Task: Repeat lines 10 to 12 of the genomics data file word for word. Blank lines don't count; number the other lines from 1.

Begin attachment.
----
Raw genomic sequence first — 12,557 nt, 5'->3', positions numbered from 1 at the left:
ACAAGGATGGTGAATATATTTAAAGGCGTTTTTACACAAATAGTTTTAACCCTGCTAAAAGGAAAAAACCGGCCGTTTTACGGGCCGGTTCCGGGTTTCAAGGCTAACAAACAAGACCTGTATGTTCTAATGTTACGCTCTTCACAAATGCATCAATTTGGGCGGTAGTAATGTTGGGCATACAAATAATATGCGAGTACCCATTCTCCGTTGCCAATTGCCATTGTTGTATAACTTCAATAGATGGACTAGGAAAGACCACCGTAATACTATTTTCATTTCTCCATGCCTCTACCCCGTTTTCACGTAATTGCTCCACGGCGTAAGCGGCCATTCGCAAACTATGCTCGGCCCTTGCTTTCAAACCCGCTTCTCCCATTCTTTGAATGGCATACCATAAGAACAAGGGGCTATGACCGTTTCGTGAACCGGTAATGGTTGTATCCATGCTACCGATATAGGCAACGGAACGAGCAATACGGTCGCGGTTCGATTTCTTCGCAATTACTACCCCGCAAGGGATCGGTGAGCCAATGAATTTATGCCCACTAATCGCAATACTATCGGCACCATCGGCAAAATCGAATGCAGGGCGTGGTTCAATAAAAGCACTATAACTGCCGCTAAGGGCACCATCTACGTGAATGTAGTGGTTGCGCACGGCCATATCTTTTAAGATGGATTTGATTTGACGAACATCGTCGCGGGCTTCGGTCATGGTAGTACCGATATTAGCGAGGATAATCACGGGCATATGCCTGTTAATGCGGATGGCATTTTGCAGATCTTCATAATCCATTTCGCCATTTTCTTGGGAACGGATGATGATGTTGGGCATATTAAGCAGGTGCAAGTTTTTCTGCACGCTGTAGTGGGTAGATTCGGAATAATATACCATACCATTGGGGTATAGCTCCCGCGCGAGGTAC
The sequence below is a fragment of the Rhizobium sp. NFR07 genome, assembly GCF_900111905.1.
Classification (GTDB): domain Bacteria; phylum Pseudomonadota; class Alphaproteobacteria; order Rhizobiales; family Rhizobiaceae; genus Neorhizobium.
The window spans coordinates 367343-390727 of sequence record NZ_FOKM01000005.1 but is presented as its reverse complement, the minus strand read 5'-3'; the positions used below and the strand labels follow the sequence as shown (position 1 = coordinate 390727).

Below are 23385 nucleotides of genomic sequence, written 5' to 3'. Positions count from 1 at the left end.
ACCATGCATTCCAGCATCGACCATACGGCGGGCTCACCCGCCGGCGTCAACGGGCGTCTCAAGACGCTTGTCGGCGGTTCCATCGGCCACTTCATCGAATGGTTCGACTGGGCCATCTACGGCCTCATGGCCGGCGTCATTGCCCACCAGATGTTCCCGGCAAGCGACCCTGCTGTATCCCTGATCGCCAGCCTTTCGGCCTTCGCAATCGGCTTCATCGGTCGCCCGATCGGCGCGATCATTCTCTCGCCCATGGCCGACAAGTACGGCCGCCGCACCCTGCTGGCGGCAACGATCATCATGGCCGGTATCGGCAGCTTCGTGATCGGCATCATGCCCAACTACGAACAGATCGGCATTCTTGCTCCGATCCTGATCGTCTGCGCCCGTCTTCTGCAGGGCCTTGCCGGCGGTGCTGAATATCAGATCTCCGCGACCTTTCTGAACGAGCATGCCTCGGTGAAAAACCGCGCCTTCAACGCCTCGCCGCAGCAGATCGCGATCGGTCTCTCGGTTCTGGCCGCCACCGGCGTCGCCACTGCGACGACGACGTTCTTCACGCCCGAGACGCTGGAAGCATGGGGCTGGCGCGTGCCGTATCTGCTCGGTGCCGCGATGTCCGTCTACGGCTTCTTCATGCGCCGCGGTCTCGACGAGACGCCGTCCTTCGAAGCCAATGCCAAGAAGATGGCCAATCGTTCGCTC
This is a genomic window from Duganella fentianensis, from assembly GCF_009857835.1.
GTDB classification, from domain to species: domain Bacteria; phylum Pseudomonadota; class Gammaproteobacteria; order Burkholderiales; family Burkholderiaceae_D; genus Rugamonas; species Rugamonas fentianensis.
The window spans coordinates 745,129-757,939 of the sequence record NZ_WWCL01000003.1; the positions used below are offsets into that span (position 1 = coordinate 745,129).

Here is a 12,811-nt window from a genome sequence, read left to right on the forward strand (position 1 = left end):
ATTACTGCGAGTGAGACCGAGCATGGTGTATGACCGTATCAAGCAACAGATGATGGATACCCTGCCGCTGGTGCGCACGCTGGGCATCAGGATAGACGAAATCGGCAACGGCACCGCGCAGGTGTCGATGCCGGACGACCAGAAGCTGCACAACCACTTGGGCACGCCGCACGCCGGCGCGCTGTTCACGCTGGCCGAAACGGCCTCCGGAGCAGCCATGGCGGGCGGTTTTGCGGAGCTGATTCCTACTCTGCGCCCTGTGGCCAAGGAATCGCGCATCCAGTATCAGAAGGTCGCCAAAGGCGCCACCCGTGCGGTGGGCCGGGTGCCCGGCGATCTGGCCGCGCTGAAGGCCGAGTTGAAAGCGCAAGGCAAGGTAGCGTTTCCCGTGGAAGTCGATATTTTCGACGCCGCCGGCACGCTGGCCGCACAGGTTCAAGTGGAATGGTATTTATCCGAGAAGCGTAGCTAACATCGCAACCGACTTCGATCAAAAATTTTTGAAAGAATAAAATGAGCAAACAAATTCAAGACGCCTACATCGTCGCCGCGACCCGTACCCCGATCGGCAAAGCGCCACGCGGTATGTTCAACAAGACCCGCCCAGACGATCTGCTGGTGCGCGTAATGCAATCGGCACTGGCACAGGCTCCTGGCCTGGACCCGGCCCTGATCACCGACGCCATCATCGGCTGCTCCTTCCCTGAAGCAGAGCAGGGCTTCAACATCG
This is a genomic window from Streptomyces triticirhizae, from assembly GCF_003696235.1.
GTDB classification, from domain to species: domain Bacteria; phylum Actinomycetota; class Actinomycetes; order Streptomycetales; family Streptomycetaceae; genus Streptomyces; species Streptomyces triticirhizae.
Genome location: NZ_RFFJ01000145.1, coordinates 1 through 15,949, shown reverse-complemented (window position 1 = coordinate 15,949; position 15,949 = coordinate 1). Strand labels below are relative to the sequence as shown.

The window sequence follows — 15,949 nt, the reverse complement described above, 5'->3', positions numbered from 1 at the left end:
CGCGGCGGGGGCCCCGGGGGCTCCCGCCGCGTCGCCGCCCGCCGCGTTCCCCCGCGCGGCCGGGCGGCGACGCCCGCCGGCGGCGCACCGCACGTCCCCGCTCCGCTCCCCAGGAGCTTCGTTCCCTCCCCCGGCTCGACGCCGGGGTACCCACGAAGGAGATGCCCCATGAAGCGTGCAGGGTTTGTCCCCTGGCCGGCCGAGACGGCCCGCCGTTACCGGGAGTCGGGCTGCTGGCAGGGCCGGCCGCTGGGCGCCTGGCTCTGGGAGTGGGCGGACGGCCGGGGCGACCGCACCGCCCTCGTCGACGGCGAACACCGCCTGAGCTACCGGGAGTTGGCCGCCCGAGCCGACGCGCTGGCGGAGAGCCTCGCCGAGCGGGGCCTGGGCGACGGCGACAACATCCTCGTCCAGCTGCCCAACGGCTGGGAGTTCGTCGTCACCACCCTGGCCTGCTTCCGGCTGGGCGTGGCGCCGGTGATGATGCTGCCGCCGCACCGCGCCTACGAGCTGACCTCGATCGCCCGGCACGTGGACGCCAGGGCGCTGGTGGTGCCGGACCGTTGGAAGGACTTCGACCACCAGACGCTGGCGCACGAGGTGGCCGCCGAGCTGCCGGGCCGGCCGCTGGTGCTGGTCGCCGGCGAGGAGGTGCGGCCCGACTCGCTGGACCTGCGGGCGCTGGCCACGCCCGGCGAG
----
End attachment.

The window spans coordinates 745,129-757,939 of the sequence record NZ_WWCL01000003.1; the positions used below are offsets into that span (position 1 = coordinate 745,129).

Here is a 12,811-nt window from a genome sequence, read left to right on the forward strand (position 1 = left end):
ATTACTGCGAGTGAGACCGAGCATGGTGTATGACCGTATCAAGCAACAGATGATGGATACCCTGCCGCTGGTGCGCACGCTGGGCATCAGGATAGACGAAATCGGCAACGGCACCGCGCAGGTGTCGATGCCGGACGACCAGAAGCTGCACAACCACTTGGGCACGCCGCACGCCGGCGCGCTGTTCACGCTGGCCGAAACGGCCTCCGGAGCAGCCATGGCGGGCGGTTTTGCGGAGCTGATTCCTACTCTGCGCCCTGTGGCCAAGGAATCGCGCATCCAGTATCAGAAGGTCGCCAAAGGCGCCACCCGTGCGGTGGGCCGGGTGCCCGGCGATCTGGCCGCGCTGAAGGCCGAGTTGAAAGCGCAAGGCAAGGTAGCGTTTCCCGTGGAAGTCGATATTTTCGACGCCGCCGGCACGCTGGCCGCACAGGTTCAAGTGGAATGGTATTTATCCGAGAAGCGTAGCTAACATCGCAACCGACTTCGATCAAAAATTTTTGAAAGAATAAAATGAGCAAACAAATTCAAGACGCCTACATCGTCGCCGCGACCCGTACCCCGATCGGCAAAGCGCCACGCGGTATGTTCAACAAGACCCGCCCAGACGATCTGCTGGTGCGCGTAATGCAATCGGCACTGGCACAGGCTCCTGGCCTGGACCCGGCCCTGATCACCGACGCCATCATCGGCTGCTCCTTCCCTGAAGCAGAGCAGGGCTTCAACATCG